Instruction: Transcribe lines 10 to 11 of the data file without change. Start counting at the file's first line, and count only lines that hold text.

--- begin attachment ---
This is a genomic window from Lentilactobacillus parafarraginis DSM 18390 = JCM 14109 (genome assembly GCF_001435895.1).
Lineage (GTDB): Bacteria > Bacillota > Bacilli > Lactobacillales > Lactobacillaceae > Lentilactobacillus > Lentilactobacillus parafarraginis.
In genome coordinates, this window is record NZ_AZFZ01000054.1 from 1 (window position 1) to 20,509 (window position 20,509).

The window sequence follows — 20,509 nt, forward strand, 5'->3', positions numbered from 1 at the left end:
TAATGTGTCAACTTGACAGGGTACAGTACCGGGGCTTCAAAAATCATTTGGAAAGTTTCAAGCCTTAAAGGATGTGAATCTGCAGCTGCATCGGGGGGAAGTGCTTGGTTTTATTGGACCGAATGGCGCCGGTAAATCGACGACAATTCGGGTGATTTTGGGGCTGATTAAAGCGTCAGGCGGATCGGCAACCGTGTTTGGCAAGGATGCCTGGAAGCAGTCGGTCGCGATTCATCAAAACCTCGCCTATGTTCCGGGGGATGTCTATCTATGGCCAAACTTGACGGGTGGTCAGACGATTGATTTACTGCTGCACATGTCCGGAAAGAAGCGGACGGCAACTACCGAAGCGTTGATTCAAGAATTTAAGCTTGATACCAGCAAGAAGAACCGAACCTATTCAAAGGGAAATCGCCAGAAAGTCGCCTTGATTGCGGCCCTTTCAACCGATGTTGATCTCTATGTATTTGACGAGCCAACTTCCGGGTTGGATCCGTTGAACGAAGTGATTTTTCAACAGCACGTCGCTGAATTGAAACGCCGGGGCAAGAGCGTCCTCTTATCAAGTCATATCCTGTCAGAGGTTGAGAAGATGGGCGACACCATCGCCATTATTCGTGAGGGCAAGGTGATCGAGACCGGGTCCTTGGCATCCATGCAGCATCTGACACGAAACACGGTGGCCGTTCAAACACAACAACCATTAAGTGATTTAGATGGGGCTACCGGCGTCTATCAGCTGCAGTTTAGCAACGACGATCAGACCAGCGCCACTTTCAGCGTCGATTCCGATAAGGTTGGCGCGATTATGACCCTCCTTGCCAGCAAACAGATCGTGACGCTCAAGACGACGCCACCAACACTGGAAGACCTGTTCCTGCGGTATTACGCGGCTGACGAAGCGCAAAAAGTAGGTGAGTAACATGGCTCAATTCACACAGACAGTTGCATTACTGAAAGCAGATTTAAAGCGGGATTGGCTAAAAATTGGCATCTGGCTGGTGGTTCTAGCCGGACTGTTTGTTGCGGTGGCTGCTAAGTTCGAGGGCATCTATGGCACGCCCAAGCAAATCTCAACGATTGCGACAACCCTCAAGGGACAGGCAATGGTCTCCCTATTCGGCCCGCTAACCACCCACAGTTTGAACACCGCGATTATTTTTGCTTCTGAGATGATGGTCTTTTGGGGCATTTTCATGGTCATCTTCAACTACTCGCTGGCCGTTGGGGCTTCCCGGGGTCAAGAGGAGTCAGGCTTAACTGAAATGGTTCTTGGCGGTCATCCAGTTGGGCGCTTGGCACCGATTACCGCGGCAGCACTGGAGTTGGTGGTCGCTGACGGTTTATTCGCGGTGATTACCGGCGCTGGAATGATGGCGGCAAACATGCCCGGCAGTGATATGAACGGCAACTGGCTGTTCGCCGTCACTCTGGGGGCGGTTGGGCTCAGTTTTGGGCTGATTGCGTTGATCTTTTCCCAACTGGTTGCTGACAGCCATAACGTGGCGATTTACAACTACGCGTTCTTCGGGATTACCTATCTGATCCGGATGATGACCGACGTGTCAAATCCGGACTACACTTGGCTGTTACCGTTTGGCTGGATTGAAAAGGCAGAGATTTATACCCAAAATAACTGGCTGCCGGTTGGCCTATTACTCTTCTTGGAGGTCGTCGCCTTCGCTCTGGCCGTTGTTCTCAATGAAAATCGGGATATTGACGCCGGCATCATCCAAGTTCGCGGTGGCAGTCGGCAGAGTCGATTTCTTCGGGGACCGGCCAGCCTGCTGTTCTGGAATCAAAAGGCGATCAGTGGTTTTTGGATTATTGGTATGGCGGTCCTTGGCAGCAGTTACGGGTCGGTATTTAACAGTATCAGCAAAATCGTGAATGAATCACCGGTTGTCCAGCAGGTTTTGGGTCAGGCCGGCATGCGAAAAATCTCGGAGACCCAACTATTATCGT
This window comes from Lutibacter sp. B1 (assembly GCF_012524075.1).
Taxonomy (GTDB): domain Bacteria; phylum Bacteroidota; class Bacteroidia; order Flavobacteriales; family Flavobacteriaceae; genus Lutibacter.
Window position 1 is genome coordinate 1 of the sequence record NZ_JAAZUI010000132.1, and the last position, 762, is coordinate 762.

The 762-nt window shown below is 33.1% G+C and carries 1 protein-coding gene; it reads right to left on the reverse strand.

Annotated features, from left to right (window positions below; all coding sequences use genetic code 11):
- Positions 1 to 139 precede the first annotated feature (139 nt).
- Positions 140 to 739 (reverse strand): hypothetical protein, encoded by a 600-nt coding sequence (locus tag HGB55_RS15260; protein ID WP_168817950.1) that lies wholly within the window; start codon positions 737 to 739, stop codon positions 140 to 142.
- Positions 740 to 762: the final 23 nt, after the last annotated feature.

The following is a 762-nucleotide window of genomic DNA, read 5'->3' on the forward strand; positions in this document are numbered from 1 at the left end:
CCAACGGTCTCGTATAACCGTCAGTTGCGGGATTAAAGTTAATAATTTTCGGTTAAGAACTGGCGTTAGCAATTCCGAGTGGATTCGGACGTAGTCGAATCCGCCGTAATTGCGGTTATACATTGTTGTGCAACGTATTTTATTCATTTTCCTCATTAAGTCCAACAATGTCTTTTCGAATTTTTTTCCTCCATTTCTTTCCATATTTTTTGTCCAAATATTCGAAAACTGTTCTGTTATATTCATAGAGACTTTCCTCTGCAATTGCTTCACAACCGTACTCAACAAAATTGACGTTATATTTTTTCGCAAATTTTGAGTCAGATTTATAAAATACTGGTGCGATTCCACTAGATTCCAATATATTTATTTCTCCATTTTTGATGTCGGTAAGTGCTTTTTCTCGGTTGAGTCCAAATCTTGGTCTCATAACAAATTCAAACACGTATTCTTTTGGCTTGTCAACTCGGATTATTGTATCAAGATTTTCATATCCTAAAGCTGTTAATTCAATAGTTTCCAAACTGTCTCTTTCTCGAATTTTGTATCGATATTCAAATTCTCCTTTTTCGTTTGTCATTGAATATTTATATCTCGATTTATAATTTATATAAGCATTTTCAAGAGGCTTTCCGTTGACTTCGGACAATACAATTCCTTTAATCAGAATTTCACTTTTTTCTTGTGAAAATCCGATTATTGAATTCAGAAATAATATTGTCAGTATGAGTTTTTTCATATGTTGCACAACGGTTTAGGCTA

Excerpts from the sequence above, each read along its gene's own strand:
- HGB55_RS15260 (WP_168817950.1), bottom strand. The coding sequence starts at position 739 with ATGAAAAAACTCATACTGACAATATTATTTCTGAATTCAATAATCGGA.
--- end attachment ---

Annotated features, from left to right (window positions below; all coding sequences use genetic code 11):
- Positions 1 to 139 precede the first annotated feature (139 nt).